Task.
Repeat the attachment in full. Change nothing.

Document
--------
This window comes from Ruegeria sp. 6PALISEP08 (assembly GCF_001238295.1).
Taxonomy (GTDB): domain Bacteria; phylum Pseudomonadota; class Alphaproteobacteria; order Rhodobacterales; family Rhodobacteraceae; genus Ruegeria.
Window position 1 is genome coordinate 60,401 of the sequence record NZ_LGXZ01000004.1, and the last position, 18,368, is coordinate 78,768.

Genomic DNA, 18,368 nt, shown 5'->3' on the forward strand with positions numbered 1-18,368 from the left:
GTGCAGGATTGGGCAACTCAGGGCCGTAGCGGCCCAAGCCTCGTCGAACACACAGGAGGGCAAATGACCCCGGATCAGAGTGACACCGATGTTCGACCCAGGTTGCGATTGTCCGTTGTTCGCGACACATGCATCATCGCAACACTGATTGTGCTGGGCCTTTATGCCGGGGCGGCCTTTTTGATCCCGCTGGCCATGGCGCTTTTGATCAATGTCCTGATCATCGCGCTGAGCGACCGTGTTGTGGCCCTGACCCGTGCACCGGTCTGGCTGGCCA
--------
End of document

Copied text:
This window comes from Ruegeria sp. 6PALISEP08 (assembly GCF_001238295.1).
Taxonomy (GTDB): domain Bacteria; phylum Pseudomonadota; class Alphaproteobacteria; order Rhodobacterales; family Rhodobacteraceae; genus Ruegeria.
Window position 1 is genome coordinate 60,401 of the sequence record NZ_LGXZ01000004.1, and the last position, 18,368, is coordinate 78,768.

Genomic DNA, 18,368 nt, shown 5'->3' on the forward strand with positions numbered 1-18,368 from the left:
GTGCAGGATTGGGCAACTCAGGGCCGTAGCGGCCCAAGCCTCGTCGAACACACAGGAGGGCAAATGACCCCGGATCAGAGTGACACCGATGTTCGACCCAGGTTGCGATTGTCCGTTGTTCGCGACACATGCATCATCGCAACACTGATTGTGCTGGGCCTTTATGCCGGGGCGGCCTTTTTGATCCCGCTGGCCATGGCGCTTTTGATCAATGTCCTGATCATCGCGCTGAGCGACCGTGTTGTGGCCCTGACCCGTGCACCGGTCTGGCTGGCCA